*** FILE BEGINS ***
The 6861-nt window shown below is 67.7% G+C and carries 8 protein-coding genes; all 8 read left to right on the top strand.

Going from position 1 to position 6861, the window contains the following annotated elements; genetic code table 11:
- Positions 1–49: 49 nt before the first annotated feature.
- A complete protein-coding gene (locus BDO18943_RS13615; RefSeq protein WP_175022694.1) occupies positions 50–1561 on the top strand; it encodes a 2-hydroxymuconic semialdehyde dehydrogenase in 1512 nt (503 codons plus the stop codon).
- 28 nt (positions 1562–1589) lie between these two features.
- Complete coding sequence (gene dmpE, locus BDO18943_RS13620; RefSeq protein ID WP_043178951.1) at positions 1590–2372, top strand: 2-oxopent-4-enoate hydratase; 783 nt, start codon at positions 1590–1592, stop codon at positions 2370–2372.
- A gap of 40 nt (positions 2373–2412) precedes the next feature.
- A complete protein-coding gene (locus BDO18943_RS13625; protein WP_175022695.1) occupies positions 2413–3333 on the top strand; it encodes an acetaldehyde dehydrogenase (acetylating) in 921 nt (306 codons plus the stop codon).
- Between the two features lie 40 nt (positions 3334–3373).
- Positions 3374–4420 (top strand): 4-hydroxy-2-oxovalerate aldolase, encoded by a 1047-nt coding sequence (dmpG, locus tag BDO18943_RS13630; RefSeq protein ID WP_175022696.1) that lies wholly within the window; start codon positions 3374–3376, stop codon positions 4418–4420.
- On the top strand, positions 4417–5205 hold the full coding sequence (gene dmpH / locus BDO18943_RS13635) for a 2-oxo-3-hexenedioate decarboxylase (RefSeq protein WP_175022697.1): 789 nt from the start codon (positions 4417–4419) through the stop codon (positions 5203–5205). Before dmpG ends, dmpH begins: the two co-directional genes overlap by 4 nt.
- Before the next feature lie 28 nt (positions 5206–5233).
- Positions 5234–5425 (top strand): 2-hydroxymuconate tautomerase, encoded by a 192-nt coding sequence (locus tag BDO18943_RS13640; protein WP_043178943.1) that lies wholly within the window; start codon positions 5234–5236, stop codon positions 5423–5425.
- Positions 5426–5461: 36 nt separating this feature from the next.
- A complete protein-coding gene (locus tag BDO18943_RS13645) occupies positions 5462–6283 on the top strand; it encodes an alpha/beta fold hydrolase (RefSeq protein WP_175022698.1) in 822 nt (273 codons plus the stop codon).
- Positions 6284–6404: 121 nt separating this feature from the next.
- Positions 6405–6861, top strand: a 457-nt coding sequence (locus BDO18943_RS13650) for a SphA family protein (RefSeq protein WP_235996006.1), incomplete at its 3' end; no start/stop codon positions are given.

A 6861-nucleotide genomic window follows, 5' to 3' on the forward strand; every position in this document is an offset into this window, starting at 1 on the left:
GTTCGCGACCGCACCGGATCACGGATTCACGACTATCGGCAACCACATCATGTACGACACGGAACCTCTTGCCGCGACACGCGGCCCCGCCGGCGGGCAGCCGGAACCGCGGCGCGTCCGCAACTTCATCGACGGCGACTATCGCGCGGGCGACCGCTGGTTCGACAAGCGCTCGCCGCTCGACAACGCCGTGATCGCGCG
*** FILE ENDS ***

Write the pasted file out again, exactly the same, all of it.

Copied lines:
The 6861-nt window shown below is 67.7% G+C and carries 8 protein-coding genes; all 8 read left to right on the top strand.

Going from position 1 to position 6861, the window contains the following annotated elements; genetic code table 11:
- Positions 1–49: 49 nt before the first annotated feature.
- A complete protein-coding gene (locus BDO18943_RS13615; RefSeq protein WP_175022694.1) occupies positions 50–1561 on the top strand; it encodes a 2-hydroxymuconic semialdehyde dehydrogenase in 1512 nt (503 codons plus the stop codon).
- 28 nt (positions 1562–1589) lie between these two features.
- Complete coding sequence (gene dmpE, locus BDO18943_RS13620; RefSeq protein ID WP_043178951.1) at positions 1590–2372, top strand: 2-oxopent-4-enoate hydratase; 783 nt, start codon at positions 1590–1592, stop codon at positions 2370–2372.
- A gap of 40 nt (positions 2373–2412) precedes the next feature.
- A complete protein-coding gene (locus BDO18943_RS13625; protein WP_175022695.1) occupies positions 2413–3333 on the top strand; it encodes an acetaldehyde dehydrogenase (acetylating) in 921 nt (306 codons plus the stop codon).
- Between the two features lie 40 nt (positions 3334–3373).
- Positions 3374–4420 (top strand): 4-hydroxy-2-oxovalerate aldolase, encoded by a 1047-nt coding sequence (dmpG, locus tag BDO18943_RS13630; RefSeq protein ID WP_175022696.1) that lies wholly within the window; start codon positions 3374–3376, stop codon positions 4418–4420.
- On the top strand, positions 4417–5205 hold the full coding sequence (gene dmpH / locus BDO18943_RS13635) for a 2-oxo-3-hexenedioate decarboxylase (RefSeq protein WP_175022697.1): 789 nt from the start codon (positions 4417–4419) through the stop codon (positions 5203–5205). Before dmpG ends, dmpH begins: the two co-directional genes overlap by 4 nt.
- Before the next feature lie 28 nt (positions 5206–5233).
- Positions 5234–5425 (top strand): 2-hydroxymuconate tautomerase, encoded by a 192-nt coding sequence (locus tag BDO18943_RS13640; protein WP_043178943.1) that lies wholly within the window; start codon positions 5234–5236, stop codon positions 5423–5425.
- Positions 5426–5461: 36 nt separating this feature from the next.
- A complete protein-coding gene (locus tag BDO18943_RS13645) occupies positions 5462–6283 on the top strand; it encodes an alpha/beta fold hydrolase (RefSeq protein WP_175022698.1) in 822 nt (273 codons plus the stop codon).
- Positions 6284–6404: 121 nt separating this feature from the next.
- Positions 6405–6861, top strand: a 457-nt coding sequence (locus BDO18943_RS13650) for a SphA family protein (RefSeq protein WP_235996006.1), incomplete at its 3' end; no start/stop codon positions are given.

A 6861-nucleotide genomic window follows, 5' to 3' on the forward strand; every position in this document is an offset into this window, starting at 1 on the left:
GTTCGCGACCGCACCGGATCACGGATTCACGACTATCGGCAACCACATCATGTACGACACGGAACCTCTTGCCGCGACACGCGGCCCCGCCGGCGGGCAGCCGGAACCGCGGCGCGTCCGCAACTTCATCGACGGCGACTATCGCGCGGGCGACCGCTGGTTCGACAAGCGCTCGCCGCTCGACAACGCCGTGATCGCGCG